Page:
Photo Credit: Library of Congress
April 25, 1859
The first streetcars in Chicago made their debut. These horse-drawn vehicles began their service on a single rail track on State Street between Randolph and 12th Streets. Chicago’s inaugural streetcars – also known as horsecars – measured 12 feet (3.7 meters) in length and traveled three miles (4.8 kilometers) per hour. Each of these horsecars could carry up to 18 passengers at a time.
Earlier in the decade, horse-drawn omnibuses had started operating in Chicago to transport travelers between railroad stations and hotels. These omnibuses were expensive to ride, though, and there was clearly an ever-growing need for less costly public transportation in the city.
John Charles Haines, who was mayor of Chicago when the city’s horsecars were introduced, highlighted both the affordability and accessibility that this transit service would provide for many residents. Haines said, “Horse railroads . . . give the poor man a home in the outskirts of the city, at the same time that they bring him near to the place in which he earns the means to support his family.”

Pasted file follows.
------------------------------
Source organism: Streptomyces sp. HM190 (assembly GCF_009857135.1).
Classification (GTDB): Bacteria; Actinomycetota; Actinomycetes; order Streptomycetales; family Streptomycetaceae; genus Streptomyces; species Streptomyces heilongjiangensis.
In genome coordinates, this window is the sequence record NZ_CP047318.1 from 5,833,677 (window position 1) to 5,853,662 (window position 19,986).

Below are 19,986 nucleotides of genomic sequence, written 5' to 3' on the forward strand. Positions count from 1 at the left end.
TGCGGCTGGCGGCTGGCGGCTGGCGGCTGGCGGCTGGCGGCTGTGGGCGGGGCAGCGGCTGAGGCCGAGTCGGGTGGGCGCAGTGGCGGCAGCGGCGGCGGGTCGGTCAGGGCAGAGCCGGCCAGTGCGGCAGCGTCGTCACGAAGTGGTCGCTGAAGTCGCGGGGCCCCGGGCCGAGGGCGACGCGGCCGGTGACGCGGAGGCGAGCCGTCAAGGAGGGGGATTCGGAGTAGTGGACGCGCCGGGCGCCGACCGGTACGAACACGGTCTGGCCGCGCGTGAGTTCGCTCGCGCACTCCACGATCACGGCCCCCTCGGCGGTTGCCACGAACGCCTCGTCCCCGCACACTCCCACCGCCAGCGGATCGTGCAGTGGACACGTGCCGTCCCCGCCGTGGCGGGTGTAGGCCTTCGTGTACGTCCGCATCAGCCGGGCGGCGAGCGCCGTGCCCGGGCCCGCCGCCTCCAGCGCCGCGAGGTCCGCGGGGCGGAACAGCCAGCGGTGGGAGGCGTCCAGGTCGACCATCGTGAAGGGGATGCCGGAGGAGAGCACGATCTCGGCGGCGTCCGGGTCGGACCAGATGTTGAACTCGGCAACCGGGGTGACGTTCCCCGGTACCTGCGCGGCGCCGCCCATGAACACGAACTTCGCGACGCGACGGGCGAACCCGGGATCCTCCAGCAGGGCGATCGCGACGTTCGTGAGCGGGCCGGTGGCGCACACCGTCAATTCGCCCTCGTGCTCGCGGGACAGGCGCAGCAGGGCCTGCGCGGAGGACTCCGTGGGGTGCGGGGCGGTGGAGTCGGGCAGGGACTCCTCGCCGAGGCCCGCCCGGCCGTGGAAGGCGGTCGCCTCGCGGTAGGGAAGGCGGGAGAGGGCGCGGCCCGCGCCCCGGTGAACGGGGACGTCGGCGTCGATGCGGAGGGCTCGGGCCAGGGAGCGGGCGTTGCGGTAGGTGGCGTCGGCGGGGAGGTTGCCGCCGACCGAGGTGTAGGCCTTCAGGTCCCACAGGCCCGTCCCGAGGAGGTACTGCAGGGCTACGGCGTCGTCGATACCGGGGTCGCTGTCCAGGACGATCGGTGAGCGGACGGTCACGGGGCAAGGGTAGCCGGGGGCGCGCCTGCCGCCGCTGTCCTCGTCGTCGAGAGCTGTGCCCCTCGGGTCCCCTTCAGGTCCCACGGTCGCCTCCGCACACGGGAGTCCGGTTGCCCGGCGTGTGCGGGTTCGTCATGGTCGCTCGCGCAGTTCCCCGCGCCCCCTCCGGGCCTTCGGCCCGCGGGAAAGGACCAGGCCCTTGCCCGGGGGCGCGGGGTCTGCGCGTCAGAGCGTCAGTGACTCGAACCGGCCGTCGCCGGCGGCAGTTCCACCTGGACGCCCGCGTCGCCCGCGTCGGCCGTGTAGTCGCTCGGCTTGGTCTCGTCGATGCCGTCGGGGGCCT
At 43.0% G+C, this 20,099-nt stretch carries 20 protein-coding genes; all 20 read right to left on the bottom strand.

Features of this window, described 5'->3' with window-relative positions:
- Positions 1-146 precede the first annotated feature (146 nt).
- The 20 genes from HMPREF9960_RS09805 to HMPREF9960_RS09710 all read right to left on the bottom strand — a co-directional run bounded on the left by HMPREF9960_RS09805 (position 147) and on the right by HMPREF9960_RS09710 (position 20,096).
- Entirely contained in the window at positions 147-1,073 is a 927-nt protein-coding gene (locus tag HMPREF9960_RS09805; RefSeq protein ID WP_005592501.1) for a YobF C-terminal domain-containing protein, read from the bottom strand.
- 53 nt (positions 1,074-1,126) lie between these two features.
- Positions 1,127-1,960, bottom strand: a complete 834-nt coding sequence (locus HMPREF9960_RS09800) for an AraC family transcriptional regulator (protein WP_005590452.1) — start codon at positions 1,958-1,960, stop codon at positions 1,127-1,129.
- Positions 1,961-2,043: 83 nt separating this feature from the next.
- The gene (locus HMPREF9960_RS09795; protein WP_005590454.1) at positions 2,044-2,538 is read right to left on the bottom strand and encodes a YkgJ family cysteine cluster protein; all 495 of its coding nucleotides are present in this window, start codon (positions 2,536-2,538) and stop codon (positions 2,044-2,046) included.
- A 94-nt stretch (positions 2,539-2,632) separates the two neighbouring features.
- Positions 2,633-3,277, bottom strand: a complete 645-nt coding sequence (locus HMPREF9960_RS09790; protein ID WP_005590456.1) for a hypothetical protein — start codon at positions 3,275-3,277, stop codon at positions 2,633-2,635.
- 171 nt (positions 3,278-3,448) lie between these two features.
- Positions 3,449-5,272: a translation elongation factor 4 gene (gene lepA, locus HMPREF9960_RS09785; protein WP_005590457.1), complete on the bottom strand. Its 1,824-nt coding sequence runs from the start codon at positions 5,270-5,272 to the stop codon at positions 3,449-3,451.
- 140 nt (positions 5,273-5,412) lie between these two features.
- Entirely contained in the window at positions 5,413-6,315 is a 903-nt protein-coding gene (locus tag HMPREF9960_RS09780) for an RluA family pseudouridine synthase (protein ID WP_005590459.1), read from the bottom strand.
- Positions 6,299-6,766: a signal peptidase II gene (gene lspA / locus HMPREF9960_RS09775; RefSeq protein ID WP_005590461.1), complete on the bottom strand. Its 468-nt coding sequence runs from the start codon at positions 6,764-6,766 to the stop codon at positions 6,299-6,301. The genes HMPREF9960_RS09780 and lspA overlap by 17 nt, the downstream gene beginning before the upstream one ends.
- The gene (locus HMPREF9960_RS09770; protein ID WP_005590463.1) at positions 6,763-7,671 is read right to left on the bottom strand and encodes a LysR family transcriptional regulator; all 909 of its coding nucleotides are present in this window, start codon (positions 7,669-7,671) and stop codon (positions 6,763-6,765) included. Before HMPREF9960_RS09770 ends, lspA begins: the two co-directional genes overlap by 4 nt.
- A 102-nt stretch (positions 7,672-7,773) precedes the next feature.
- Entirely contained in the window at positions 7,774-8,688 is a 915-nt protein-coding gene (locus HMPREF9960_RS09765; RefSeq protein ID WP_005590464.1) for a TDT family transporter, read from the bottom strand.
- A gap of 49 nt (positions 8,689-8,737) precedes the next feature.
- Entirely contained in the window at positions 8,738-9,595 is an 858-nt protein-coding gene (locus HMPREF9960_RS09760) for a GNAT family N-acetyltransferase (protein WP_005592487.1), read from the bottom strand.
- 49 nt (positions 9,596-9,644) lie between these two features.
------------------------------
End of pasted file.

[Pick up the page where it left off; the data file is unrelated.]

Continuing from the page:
The new horsecar system proved to be very popular and, over the next several years, several more routes were added within the city. Starting in the early 1880s, however, these horsecars were gradually phased out as faster and more modern means of transit – initially cable cars and then electric-powered trolleys – went into service throughout the Windy City. Horsecars made their final regularly scheduled runs in Chicago in 1906.
For more information on Chicago’s horsecars, please check out https://www.chipublib.org/blogs/post/technology-that-changed-chicago-horse-drawn-street-railways/
Additional information on the history of transit services in Chicago is available at https://www.chicagobus.org/history and http://www.encyclopedia.chicagohistory.org/pages/1207.html.